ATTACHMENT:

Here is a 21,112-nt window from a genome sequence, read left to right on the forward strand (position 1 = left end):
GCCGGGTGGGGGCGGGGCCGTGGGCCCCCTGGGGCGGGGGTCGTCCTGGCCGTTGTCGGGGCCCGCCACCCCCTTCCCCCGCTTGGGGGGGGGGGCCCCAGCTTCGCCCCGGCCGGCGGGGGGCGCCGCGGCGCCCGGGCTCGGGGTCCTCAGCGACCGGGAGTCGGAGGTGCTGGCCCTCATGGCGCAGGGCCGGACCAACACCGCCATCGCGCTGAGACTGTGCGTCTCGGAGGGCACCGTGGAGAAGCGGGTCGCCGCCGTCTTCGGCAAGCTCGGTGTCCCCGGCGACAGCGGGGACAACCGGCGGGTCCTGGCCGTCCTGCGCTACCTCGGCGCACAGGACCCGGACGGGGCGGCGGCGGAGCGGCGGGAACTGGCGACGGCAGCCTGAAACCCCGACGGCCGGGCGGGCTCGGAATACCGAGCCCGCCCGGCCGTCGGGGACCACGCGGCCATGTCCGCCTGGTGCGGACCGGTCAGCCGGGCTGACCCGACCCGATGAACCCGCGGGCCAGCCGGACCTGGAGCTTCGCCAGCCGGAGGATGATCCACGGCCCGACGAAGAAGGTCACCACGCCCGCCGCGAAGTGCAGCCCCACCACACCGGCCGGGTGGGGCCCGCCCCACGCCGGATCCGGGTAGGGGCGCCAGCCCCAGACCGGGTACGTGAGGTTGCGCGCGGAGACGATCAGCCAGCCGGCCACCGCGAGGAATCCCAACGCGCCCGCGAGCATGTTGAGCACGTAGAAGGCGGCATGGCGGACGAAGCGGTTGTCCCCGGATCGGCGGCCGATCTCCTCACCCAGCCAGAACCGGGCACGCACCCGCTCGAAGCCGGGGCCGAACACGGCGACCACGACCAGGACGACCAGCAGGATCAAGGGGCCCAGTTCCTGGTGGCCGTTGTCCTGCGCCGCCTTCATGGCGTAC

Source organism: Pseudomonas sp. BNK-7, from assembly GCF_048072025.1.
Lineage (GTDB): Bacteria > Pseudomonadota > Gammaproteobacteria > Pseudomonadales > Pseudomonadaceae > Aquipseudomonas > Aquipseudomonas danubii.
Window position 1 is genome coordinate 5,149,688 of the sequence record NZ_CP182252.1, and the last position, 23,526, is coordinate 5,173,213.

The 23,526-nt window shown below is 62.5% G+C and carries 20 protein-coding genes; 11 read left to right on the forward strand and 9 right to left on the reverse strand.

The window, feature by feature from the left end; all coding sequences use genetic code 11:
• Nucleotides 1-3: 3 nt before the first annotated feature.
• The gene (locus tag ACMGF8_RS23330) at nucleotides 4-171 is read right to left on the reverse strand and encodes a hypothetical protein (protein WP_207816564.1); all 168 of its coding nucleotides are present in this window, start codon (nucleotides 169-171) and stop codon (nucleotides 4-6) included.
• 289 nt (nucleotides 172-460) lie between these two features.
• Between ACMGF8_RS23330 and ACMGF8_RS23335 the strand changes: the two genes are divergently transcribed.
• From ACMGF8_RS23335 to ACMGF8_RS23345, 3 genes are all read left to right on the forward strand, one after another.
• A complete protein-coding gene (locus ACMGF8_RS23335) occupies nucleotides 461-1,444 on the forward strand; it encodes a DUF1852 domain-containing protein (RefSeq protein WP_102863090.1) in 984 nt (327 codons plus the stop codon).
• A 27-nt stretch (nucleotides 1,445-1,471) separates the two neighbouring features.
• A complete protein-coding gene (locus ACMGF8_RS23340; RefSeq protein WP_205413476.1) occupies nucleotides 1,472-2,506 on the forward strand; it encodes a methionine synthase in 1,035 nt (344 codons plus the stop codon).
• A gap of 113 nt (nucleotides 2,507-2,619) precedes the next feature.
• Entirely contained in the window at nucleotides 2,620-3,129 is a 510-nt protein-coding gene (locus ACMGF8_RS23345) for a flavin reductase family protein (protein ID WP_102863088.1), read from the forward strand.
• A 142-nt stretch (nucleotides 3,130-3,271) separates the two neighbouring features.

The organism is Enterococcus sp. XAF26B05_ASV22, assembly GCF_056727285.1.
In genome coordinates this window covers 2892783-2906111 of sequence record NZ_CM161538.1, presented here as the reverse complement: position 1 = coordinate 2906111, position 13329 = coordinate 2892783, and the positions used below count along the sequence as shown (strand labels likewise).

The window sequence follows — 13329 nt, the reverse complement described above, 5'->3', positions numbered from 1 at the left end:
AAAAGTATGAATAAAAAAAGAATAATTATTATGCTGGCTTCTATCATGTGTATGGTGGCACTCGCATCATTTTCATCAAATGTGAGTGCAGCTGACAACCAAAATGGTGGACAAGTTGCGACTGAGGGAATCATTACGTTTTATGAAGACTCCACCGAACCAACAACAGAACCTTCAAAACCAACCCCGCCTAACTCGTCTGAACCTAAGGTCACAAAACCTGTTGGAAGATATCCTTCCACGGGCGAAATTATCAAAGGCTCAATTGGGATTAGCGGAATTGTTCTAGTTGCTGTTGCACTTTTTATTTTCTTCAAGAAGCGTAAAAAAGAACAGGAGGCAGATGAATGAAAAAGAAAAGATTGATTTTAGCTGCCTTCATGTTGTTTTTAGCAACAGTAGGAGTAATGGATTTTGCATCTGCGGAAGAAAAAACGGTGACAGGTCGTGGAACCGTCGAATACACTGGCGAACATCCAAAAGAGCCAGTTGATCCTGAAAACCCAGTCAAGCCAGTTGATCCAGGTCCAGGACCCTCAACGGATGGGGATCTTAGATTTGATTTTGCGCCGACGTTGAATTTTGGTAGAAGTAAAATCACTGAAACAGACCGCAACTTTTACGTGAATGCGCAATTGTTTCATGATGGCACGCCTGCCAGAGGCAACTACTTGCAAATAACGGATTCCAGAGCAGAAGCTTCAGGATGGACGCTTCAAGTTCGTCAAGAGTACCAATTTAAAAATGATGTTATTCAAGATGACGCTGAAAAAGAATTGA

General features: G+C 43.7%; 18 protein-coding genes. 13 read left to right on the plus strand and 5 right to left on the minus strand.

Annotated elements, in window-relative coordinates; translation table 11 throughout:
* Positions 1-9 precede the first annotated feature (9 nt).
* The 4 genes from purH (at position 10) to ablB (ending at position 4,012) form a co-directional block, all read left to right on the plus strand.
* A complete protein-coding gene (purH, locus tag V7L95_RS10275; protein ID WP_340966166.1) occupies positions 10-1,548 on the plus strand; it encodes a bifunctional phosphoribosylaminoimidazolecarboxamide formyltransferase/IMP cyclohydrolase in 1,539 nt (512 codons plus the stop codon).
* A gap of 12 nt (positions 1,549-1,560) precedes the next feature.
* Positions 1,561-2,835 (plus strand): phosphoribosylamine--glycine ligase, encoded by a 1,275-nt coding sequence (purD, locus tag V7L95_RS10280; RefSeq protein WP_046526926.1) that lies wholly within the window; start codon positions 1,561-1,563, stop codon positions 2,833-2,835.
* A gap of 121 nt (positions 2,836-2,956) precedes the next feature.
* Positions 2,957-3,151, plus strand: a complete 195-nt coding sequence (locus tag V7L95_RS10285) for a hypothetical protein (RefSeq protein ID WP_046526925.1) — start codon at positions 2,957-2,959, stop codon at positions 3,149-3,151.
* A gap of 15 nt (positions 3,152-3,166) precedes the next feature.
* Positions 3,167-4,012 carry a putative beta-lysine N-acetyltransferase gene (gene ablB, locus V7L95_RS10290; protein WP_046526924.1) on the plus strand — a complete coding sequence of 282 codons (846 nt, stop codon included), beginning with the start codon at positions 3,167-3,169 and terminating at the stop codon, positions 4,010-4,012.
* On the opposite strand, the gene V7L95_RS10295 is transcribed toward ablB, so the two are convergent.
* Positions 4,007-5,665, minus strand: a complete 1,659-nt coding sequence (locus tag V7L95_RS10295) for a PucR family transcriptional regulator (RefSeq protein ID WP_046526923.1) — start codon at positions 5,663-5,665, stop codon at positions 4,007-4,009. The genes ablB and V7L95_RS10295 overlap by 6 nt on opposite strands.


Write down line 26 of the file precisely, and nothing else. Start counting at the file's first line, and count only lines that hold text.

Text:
* The 4 genes from purH (at position 10) to ablB (ending at position 4,012) form a co-directional block, all read left to right on the plus strand.